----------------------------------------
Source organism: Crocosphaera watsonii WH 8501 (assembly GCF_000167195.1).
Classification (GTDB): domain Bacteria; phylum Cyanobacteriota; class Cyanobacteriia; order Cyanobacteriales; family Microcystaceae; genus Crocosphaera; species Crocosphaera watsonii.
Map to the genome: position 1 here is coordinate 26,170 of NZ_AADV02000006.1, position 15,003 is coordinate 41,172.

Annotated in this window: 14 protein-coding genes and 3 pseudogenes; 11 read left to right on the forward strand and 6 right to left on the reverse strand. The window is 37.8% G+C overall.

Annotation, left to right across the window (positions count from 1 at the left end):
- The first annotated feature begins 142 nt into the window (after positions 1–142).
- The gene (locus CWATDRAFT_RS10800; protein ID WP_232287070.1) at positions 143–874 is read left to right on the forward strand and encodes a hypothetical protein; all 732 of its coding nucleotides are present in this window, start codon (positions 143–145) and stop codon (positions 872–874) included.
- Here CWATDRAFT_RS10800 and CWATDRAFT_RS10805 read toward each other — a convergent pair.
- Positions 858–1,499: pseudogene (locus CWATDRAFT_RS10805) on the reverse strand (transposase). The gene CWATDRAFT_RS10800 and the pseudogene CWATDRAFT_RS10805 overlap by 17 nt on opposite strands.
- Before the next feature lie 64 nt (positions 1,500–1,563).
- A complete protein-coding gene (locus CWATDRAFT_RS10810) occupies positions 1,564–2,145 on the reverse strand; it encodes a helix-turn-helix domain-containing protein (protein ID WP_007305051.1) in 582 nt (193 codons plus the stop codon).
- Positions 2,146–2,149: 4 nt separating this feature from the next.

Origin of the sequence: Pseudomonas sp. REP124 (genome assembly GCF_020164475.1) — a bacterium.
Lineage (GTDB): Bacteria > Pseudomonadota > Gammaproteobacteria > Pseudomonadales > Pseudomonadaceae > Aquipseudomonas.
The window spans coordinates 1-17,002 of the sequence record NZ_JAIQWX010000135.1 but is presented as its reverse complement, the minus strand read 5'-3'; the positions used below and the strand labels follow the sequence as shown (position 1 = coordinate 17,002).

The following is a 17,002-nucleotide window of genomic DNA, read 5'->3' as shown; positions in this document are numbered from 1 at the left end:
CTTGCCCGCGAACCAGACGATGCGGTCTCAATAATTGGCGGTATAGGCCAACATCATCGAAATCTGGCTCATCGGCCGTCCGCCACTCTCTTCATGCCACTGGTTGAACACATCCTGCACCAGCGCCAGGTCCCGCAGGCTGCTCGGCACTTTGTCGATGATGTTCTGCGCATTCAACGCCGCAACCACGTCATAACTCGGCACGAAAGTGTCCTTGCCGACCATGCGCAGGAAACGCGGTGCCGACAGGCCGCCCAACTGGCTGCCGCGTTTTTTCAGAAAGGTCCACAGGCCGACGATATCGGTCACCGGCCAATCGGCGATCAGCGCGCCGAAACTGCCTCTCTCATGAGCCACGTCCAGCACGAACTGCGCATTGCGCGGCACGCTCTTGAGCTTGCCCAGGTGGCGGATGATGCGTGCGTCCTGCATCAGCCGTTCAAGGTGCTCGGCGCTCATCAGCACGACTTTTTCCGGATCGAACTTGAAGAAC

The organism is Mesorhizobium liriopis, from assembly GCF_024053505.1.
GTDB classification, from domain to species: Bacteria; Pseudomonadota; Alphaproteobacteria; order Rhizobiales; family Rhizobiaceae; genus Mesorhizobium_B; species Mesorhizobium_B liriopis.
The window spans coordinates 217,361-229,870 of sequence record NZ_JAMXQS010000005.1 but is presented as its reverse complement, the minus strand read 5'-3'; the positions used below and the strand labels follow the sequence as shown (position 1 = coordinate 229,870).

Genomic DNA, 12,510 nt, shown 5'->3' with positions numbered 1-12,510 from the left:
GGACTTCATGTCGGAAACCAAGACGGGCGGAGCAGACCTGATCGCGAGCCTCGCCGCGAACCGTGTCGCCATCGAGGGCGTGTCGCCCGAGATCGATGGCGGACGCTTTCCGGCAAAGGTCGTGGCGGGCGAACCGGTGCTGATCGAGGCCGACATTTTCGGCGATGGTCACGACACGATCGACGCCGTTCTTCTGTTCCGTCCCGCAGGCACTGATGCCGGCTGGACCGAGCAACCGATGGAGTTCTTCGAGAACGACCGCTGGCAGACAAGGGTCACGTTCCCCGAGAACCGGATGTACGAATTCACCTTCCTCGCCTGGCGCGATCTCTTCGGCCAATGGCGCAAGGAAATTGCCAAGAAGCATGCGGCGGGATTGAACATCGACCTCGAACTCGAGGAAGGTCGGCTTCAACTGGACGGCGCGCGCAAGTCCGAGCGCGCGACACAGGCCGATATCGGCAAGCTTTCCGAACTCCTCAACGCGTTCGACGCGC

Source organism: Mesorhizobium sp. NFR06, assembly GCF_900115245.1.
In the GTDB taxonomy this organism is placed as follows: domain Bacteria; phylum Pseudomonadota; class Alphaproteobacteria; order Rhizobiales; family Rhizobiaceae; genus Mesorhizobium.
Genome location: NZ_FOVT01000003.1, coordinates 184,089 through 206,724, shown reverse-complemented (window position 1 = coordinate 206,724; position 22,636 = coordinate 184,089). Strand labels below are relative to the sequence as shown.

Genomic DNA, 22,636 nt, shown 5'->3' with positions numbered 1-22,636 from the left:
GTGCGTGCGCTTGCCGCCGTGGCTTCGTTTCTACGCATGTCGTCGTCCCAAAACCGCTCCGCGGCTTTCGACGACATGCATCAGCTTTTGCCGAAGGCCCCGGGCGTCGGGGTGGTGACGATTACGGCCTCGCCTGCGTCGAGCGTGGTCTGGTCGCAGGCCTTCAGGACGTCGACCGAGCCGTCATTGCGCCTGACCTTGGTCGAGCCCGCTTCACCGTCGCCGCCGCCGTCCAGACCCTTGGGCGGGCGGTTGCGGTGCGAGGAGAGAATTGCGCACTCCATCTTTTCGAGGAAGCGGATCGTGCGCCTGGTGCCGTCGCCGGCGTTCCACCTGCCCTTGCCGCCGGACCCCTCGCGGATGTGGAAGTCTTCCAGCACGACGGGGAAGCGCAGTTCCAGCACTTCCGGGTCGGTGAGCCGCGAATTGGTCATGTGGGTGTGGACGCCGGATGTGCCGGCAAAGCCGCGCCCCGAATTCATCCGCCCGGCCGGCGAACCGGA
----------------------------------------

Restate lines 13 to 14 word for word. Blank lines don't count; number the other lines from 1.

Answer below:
Origin of the sequence: Pseudomonas sp. REP124 (genome assembly GCF_020164475.1) — a bacterium.
Lineage (GTDB): Bacteria > Pseudomonadota > Gammaproteobacteria > Pseudomonadales > Pseudomonadaceae > Aquipseudomonas.